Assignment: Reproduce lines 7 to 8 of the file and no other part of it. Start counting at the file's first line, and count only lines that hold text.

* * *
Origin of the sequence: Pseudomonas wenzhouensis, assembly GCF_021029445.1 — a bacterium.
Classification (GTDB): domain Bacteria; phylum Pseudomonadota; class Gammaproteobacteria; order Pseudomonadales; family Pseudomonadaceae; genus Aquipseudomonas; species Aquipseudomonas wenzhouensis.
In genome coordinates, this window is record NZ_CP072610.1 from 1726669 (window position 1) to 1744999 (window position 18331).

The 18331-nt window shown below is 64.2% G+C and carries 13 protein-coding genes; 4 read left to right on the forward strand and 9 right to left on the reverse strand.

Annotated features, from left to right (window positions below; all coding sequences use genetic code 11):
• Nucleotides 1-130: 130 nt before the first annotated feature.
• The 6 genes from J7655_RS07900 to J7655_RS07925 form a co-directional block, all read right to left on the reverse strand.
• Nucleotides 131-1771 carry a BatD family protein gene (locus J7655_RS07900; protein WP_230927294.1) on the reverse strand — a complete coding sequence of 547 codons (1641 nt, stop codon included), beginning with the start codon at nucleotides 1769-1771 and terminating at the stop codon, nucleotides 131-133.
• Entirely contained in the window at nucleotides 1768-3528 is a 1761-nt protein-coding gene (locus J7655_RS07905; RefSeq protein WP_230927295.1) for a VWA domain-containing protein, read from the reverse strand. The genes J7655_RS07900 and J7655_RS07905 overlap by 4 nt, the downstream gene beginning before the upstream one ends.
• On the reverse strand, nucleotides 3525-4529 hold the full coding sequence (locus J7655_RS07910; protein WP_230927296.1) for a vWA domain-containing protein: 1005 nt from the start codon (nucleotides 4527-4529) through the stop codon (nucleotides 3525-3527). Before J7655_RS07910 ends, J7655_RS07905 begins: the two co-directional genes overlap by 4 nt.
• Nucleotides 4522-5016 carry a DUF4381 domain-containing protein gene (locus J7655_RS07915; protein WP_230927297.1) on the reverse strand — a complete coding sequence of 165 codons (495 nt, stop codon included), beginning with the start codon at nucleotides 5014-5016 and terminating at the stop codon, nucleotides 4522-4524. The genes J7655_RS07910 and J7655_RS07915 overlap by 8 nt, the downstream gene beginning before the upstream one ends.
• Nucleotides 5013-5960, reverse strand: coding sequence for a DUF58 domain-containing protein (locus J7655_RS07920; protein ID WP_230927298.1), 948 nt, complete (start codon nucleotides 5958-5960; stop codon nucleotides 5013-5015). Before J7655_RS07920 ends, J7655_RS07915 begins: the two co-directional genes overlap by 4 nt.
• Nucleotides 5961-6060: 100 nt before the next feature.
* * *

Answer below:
• The 6 genes from J7655_RS07900 to J7655_RS07925 form a co-directional block, all read right to left on the reverse strand.
• Nucleotides 131-1771 carry a BatD family protein gene (locus J7655_RS07900; protein WP_230927294.1) on the reverse strand — a complete coding sequence of 547 codons (1641 nt, stop codon included), beginning with the start codon at nucleotides 1769-1771 and terminating at the stop codon, nucleotides 131-133.